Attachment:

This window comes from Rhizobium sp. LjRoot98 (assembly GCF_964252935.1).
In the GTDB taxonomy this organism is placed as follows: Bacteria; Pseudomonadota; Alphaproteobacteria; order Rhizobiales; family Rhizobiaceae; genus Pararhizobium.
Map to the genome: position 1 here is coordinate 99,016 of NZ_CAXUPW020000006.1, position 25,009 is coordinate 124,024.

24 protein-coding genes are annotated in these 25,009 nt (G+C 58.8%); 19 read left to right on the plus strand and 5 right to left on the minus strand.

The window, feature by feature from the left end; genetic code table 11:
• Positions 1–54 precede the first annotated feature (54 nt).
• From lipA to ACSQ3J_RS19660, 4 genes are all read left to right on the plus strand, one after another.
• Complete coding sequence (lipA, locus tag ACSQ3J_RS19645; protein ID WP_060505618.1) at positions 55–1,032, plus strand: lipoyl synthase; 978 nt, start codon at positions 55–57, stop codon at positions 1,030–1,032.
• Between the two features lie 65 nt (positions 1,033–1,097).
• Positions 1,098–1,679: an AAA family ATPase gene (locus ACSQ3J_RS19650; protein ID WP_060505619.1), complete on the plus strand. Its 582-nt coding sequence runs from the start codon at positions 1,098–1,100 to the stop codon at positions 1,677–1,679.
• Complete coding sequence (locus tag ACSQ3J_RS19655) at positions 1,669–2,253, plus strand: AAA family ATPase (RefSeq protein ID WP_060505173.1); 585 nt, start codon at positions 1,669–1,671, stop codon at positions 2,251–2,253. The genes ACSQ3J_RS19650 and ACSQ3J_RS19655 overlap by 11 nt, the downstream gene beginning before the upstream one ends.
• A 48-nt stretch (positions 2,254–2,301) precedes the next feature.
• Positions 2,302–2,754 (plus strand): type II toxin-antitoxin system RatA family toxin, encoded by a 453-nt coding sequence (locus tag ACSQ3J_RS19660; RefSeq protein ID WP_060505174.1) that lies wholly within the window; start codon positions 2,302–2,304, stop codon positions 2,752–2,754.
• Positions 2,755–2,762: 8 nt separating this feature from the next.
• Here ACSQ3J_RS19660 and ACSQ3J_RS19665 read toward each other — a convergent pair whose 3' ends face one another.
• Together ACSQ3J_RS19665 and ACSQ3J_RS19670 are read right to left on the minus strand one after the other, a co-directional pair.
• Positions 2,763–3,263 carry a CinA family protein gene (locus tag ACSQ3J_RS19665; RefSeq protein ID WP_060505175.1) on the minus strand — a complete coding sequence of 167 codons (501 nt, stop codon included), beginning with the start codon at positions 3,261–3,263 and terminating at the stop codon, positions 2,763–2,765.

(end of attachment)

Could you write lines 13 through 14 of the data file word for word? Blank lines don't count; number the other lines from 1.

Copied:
• Positions 2,302–2,754 (plus strand): type II toxin-antitoxin system RatA family toxin, encoded by a 453-nt coding sequence (locus tag ACSQ3J_RS19660; RefSeq protein ID WP_060505174.1) that lies wholly within the window; start codon positions 2,302–2,304, stop codon positions 2,752–2,754.
• Positions 2,755–2,762: 8 nt separating this feature from the next.